Romney to speak Thursday on GOP presidential race

Michael C. Bender
Bloomberg News

Mitt Romney will lay out his case for why Donald Trump shouldn’t be the nominee of the Republican Party in a speech on Thursday in Utah, according to a source with knowledge of the remarks.

The source requested anonymity to talk about the speech by Romney, the Republican presidential nominee in 2012, before it was delivered. The speech is scheduled for 11:30 a.m. Thursday at the University of Utah in Salt Lake City.

Romney doesn’t believe Trump is the right person to lead the party, and wants to make his case before the New York businessman can start coalescing party leaders, the source said.

Romney probably won’t endorse, or enter the race, the source said.

Word of Romney’s speech came as the Republican Party wrestled Wednesday with whether to rally behind Trump or pursue a bloody fight to take him down, with no clear alternative to replace him.

At least some in the party began showing a willingness to get behind Trump after his big night. Sen. Ron Johnson of Wisconsin, who faces an uphill run for re-election in a state won twice by Barack Obama, said Wednesday he sees Trump’s appeal to voters.

Johnson, like Trump, left a lucrative life in business for politics in a bid to shake up Washington.

“I’ll accentuate the positive of anybody,” he said. “I’ll look for areas of agreement. Certainly, I would assume a businessperson like Donald Trump can understand a financial statement, understand what needs to be done. I like the fact that he knows how to negotiate. We’ve had seven, eight years of somebody who doesn’t know how to negotiate. I mean that’s one of his appeals.”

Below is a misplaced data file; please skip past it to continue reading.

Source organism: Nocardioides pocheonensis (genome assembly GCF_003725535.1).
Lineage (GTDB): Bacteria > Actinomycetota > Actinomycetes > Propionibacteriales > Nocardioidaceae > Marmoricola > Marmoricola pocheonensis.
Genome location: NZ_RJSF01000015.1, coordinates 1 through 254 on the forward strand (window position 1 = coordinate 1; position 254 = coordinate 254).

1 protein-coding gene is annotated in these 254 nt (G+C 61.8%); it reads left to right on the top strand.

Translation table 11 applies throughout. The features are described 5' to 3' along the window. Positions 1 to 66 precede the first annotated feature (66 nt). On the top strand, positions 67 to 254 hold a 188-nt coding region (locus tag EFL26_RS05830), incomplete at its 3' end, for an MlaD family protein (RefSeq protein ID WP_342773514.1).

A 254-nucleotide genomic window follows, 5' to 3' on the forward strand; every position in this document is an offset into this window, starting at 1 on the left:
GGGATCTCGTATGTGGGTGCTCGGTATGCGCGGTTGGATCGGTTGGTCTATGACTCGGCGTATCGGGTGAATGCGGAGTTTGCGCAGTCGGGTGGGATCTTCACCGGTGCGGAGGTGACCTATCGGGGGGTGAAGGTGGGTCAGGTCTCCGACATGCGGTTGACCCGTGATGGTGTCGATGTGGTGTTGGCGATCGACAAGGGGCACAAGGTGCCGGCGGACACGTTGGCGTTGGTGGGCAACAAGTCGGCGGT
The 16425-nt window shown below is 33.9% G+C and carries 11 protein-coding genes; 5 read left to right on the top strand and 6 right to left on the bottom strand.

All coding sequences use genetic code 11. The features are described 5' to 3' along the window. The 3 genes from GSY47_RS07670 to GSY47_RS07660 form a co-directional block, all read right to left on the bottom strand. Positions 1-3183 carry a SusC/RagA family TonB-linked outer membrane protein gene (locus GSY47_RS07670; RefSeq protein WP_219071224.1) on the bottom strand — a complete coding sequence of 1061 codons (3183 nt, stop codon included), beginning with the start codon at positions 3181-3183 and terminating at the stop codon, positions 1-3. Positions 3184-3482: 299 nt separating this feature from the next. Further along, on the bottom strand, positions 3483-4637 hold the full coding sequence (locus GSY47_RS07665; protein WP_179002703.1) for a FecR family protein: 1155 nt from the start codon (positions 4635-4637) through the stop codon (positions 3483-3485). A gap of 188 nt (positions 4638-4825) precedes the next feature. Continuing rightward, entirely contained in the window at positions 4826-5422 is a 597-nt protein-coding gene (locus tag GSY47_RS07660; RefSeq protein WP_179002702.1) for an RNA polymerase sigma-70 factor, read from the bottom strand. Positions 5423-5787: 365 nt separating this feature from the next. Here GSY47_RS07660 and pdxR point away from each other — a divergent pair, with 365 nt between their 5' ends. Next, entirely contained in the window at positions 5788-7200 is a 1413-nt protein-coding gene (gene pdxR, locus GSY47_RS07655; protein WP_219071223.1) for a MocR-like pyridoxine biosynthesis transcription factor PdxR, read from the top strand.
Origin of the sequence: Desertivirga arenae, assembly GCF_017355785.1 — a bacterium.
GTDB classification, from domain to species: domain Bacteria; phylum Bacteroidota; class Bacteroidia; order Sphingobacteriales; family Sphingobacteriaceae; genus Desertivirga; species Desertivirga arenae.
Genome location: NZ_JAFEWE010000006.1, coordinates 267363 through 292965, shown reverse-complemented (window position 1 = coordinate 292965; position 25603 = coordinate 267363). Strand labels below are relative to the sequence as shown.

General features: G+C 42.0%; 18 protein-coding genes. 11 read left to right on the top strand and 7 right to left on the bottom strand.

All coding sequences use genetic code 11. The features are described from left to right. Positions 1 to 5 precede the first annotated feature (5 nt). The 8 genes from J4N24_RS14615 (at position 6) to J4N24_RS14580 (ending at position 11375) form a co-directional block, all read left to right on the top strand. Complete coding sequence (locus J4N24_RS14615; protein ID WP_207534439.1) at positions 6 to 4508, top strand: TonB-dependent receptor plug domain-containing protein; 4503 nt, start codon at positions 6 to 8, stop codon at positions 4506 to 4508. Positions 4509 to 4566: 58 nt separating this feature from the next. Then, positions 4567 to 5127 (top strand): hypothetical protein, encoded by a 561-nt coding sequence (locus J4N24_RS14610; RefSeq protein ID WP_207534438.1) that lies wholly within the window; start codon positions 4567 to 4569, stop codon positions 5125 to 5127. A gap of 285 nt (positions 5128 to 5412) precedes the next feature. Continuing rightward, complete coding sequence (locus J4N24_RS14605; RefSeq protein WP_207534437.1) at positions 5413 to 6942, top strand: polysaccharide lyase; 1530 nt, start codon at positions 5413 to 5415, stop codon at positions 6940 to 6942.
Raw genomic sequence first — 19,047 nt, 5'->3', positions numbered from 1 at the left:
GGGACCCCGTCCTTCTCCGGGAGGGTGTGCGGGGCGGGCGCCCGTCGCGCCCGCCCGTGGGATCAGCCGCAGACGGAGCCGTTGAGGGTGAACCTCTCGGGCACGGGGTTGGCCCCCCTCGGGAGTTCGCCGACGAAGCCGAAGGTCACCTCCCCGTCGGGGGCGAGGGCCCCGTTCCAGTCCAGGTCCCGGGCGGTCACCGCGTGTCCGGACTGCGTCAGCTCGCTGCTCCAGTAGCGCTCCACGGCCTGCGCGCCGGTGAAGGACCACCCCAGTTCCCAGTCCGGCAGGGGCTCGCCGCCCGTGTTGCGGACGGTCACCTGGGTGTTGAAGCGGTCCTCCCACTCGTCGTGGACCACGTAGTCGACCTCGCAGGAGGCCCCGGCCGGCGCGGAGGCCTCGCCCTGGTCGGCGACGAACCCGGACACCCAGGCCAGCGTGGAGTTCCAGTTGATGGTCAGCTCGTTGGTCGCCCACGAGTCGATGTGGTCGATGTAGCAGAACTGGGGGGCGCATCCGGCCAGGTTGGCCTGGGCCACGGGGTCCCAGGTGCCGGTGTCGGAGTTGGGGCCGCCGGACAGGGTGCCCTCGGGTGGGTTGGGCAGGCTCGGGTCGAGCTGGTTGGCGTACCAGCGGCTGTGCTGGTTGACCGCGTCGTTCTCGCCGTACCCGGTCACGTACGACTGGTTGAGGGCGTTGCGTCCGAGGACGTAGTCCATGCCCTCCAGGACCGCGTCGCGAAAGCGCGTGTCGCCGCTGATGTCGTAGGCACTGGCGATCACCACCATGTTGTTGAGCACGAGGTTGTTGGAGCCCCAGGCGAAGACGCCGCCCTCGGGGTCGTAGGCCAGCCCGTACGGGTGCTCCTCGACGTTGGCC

Elsewhere, Republicans dug in. Neither Florida Sen. Marco Rubio nor Texas Sen. Ted Cruz, who was buoyed by a home-state victory on Super Tuesday, showed any readiness to make way for the billionaire, and a super-PAC with ties to GOP business leaders said it was stepping up its anti-Trump effort. A TV spot by the group reported Wednesday calls Trump University a “scam.”

It could spell a brutal war of attrition stretching well into the spring.

“We are going to campaign in all 50 states and we are going to do whatever it takes to ensure that I am not only the nominee, but the Republican Party does not fall in the hands of someone like Donald Trump,” Rubio said in a Fox News interview distributed by his campaign.

Neither Ohio Gov. John Kasich nor retired neurosurgeon Ben Carson, who has effectively ended his campaign, offered any indication they’d budge, either, to allow the field to consolidate.

Many party stalwarts are loath to back Cruz, an unpopular senator who forced a federal government shutdown in 2013 and then irritated leaders by threatening to do it again. But even some of them began publicly entertaining the idea as Trump’s Super Tuesday rout became clear.

“Ted Cruz is not my favorite by any means,” Sen. Lindsey Graham, a South Carolina Republican, told CBS Tuesday night. “But we may be in a position where we have to rally around Ted Cruz as the only way to stop Donald Trump.”

Others in the party seemed resigned to Trump, or whatever outcome the party’s voters preferred.

“I’m not worried about what’s happening now,” Texas Sen. John Cornyn, second-ranking Republicans in the Senate, told reporters, saying the party would eventually unite behind the nominee.

Cornyn also said it was up to senators to speak for or any against any particular candidate. “I’m flattered that you think that voters really care what senators think,” Cornyn said. “My impression is that voters are voting their own minds and they’re not looking for guidance or direction from me or anyone else.”

The conservative Our Principles PAC said it would expand an ad campaign in upcoming states including Illinois and Michigan and hire new opposition researchers to examine the real estate mogul’s past. The group on Tuesday night unveiled a YouTube clip featuring several television personalities decrying Trump as a racist. Among the new hires is Tim Miller, the communications director to Jeb Bush’s shuttered presidential campaign.